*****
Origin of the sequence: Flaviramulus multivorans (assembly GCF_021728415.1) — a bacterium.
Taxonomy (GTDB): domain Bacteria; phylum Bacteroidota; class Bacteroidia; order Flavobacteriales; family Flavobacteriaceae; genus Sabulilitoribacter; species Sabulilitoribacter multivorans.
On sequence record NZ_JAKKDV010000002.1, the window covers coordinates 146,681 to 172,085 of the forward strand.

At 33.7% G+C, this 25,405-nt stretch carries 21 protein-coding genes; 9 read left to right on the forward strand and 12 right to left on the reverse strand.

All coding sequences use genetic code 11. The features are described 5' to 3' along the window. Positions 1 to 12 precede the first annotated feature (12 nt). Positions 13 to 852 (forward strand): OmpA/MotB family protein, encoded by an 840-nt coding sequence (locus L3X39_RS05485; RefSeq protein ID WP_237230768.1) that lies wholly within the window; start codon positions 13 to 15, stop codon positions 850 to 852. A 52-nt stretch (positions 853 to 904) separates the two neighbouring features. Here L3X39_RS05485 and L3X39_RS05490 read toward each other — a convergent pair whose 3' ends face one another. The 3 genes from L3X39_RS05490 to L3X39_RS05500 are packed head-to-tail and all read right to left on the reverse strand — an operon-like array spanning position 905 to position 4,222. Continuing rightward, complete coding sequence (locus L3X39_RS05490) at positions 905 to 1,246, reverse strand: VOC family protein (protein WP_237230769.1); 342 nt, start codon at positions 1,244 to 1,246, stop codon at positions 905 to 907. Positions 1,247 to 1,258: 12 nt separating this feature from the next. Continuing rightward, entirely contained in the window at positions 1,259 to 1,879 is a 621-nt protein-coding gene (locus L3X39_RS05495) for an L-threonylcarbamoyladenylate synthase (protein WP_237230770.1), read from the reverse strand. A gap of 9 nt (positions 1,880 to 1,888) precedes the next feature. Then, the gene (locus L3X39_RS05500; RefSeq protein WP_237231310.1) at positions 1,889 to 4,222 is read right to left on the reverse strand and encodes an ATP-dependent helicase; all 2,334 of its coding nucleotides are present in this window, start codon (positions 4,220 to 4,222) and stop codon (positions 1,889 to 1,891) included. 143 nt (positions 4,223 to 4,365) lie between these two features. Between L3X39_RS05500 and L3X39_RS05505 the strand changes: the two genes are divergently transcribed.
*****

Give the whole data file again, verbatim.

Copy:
Origin of the sequence: Flaviramulus multivorans (assembly GCF_021728415.1) — a bacterium.
Taxonomy (GTDB): domain Bacteria; phylum Bacteroidota; class Bacteroidia; order Flavobacteriales; family Flavobacteriaceae; genus Sabulilitoribacter; species Sabulilitoribacter multivorans.
On sequence record NZ_JAKKDV010000002.1, the window covers coordinates 146,681 to 172,085 of the forward strand.

At 33.7% G+C, this 25,405-nt stretch carries 21 protein-coding genes; 9 read left to right on the forward strand and 12 right to left on the reverse strand.

All coding sequences use genetic code 11. The features are described 5' to 3' along the window. Positions 1 to 12 precede the first annotated feature (12 nt). Positions 13 to 852 (forward strand): OmpA/MotB family protein, encoded by an 840-nt coding sequence (locus L3X39_RS05485; RefSeq protein ID WP_237230768.1) that lies wholly within the window; start codon positions 13 to 15, stop codon positions 850 to 852. A 52-nt stretch (positions 853 to 904) separates the two neighbouring features. Here L3X39_RS05485 and L3X39_RS05490 read toward each other — a convergent pair whose 3' ends face one another. The 3 genes from L3X39_RS05490 to L3X39_RS05500 are packed head-to-tail and all read right to left on the reverse strand — an operon-like array spanning position 905 to position 4,222. Continuing rightward, complete coding sequence (locus L3X39_RS05490) at positions 905 to 1,246, reverse strand: VOC family protein (protein WP_237230769.1); 342 nt, start codon at positions 1,244 to 1,246, stop codon at positions 905 to 907. Positions 1,247 to 1,258: 12 nt separating this feature from the next. Continuing rightward, entirely contained in the window at positions 1,259 to 1,879 is a 621-nt protein-coding gene (locus L3X39_RS05495) for an L-threonylcarbamoyladenylate synthase (protein WP_237230770.1), read from the reverse strand. A gap of 9 nt (positions 1,880 to 1,888) precedes the next feature. Then, the gene (locus L3X39_RS05500; RefSeq protein WP_237231310.1) at positions 1,889 to 4,222 is read right to left on the reverse strand and encodes an ATP-dependent helicase; all 2,334 of its coding nucleotides are present in this window, start codon (positions 4,220 to 4,222) and stop codon (positions 1,889 to 1,891) included. 143 nt (positions 4,223 to 4,365) lie between these two features. Between L3X39_RS05500 and L3X39_RS05505 the strand changes: the two genes are divergently transcribed.